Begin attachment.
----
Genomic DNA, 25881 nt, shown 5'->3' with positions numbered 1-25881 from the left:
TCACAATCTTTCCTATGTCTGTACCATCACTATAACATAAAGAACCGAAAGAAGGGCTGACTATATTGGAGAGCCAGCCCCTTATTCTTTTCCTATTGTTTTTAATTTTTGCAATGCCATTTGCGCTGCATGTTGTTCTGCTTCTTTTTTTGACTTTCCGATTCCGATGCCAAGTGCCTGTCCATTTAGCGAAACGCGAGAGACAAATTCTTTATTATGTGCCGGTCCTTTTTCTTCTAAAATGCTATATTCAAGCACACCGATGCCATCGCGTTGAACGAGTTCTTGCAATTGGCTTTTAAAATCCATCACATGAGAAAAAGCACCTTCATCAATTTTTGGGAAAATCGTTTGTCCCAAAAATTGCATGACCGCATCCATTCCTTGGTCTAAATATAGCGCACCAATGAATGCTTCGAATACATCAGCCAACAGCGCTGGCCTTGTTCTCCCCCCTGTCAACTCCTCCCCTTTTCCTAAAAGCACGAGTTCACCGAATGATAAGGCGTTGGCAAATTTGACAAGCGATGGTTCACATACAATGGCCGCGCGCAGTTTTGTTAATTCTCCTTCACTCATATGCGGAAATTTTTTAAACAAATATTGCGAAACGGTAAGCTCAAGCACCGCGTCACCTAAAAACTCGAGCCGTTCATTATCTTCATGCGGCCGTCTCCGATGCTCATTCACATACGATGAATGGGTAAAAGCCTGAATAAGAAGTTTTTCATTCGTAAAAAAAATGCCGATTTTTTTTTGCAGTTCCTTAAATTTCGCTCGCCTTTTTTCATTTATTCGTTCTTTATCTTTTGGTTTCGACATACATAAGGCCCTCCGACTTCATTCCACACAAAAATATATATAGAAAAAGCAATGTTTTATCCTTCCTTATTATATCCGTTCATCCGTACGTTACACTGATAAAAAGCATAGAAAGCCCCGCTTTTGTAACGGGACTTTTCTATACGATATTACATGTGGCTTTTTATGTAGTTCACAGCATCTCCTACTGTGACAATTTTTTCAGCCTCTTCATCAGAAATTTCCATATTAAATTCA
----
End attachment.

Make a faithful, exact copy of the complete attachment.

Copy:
Genomic DNA, 25881 nt, shown 5'->3' with positions numbered 1-25881 from the left:
TCACAATCTTTCCTATGTCTGTACCATCACTATAACATAAAGAACCGAAAGAAGGGCTGACTATATTGGAGAGCCAGCCCCTTATTCTTTTCCTATTGTTTTTAATTTTTGCAATGCCATTTGCGCTGCATGTTGTTCTGCTTCTTTTTTTGACTTTCCGATTCCGATGCCAAGTGCCTGTCCATTTAGCGAAACGCGAGAGACAAATTCTTTATTATGTGCCGGTCCTTTTTCTTCTAAAATGCTATATTCAAGCACACCGATGCCATCGCGTTGAACGAGTTCTTGCAATTGGCTTTTAAAATCCATCACATGAGAAAAAGCACCTTCATCAATTTTTGGGAAAATCGTTTGTCCCAAAAATTGCATGACCGCATCCATTCCTTGGTCTAAATATAGCGCACCAATGAATGCTTCGAATACATCAGCCAACAGCGCTGGCCTTGTTCTCCCCCCTGTCAACTCCTCCCCTTTTCCTAAAAGCACGAGTTCACCGAATGATAAGGCGTTGGCAAATTTGACAAGCGATGGTTCACATACAATGGCCGCGCGCAGTTTTGTTAATTCTCCTTCACTCATATGCGGAAATTTTTTAAACAAATATTGCGAAACGGTAAGCTCAAGCACCGCGTCACCTAAAAACTCGAGCCGTTCATTATCTTCATGCGGCCGTCTCCGATGCTCATTCACATACGATGAATGGGTAAAAGCCTGAATAAGAAGTTTTTCATTCGTAAAAAAAATGCCGATTTTTTTTTGCAGTTCCTTAAATTTCGCTCGCCTTTTTTCATTTATTCGTTCTTTATCTTTTGGTTTCGACATACATAAGGCCCTCCGACTTCATTCCACACAAAAATATATATAGAAAAAGCAATGTTTTATCCTTCCTTATTATATCCGTTCATCCGTACGTTACACTGATAAAAAGCATAGAAAGCCCCGCTTTTGTAACGGGACTTTTCTATACGATATTACATGTGGCTTTTTATGTAGTTCACAGCATCTCCTACTGTGACAATTTTTTCAGCCTCTTCATCAGAAATTTCCATATTAAATTCA